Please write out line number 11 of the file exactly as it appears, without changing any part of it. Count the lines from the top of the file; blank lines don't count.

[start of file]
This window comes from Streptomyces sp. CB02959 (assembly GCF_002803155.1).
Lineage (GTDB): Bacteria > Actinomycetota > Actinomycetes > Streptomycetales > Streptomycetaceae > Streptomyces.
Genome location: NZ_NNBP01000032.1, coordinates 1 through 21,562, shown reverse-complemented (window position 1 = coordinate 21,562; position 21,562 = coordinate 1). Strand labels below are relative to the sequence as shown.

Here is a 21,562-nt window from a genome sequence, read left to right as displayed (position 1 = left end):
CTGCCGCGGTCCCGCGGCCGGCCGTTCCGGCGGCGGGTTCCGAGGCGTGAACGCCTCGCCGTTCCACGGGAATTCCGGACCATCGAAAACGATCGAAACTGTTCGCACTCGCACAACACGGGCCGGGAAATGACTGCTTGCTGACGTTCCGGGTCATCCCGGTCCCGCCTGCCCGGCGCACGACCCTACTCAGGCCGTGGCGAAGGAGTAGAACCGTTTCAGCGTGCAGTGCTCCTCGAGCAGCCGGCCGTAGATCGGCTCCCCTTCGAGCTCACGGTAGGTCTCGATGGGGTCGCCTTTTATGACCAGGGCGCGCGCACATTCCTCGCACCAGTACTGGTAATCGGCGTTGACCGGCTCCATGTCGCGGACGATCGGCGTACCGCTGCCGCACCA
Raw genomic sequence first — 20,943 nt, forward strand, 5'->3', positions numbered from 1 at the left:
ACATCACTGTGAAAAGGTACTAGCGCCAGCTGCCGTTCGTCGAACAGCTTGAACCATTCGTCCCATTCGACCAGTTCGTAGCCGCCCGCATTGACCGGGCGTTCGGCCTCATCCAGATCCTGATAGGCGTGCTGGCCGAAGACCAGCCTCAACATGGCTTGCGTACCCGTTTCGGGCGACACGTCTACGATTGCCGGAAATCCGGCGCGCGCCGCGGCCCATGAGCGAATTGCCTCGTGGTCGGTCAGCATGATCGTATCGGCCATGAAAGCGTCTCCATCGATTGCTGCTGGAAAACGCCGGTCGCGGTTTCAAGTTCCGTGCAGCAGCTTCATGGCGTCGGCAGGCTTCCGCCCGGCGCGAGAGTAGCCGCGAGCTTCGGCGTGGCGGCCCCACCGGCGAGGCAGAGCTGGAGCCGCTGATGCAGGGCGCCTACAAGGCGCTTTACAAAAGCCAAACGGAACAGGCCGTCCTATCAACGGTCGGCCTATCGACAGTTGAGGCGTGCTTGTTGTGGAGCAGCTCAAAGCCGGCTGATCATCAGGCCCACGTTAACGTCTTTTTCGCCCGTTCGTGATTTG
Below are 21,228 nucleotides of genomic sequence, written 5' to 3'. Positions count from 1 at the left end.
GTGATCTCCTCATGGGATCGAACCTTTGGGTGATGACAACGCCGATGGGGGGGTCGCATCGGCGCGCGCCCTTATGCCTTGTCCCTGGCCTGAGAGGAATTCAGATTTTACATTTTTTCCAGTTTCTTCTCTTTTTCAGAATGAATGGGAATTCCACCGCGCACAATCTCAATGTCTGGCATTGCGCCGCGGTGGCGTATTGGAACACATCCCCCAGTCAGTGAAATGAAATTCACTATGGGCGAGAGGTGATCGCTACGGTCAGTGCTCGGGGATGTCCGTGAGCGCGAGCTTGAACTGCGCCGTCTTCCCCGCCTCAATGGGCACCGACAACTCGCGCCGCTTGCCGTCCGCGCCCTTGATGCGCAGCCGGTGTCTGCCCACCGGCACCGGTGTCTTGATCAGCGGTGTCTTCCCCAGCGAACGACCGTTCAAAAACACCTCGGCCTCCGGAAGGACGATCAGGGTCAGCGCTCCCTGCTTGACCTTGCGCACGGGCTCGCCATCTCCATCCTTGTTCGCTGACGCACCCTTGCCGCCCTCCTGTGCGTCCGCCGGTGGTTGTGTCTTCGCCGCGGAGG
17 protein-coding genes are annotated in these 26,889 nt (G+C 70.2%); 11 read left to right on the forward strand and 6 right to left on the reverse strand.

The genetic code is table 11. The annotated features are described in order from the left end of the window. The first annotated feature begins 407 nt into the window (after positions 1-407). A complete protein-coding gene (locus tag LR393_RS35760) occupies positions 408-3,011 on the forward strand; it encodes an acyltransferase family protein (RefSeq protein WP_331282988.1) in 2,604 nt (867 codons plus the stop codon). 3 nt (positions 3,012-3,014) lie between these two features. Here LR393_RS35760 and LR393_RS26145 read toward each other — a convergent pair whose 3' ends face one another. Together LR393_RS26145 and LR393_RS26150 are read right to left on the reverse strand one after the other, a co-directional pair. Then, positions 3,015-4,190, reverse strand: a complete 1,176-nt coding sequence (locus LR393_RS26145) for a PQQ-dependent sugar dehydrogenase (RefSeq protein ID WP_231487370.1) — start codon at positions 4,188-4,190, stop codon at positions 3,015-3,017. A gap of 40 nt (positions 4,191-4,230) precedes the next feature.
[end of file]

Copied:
The genetic code is table 11. The annotated features are described in order from the left end of the window. The first annotated feature begins 407 nt into the window (after positions 1-407). A complete protein-coding gene (locus tag LR393_RS35760) occupies positions 408-3,011 on the forward strand; it encodes an acyltransferase family protein (RefSeq protein WP_331282988.1) in 2,604 nt (867 codons plus the stop codon). 3 nt (positions 3,012-3,014) lie between these two features. Here LR393_RS35760 and LR393_RS26145 read toward each other — a convergent pair whose 3' ends face one another. Together LR393_RS26145 and LR393_RS26150 are read right to left on the reverse strand one after the other, a co-directional pair. Then, positions 3,015-4,190, reverse strand: a complete 1,176-nt coding sequence (locus LR393_RS26145) for a PQQ-dependent sugar dehydrogenase (RefSeq protein ID WP_231487370.1) — start codon at positions 4,188-4,190, stop codon at positions 3,015-3,017. A gap of 40 nt (positions 4,191-4,230) precedes the next feature.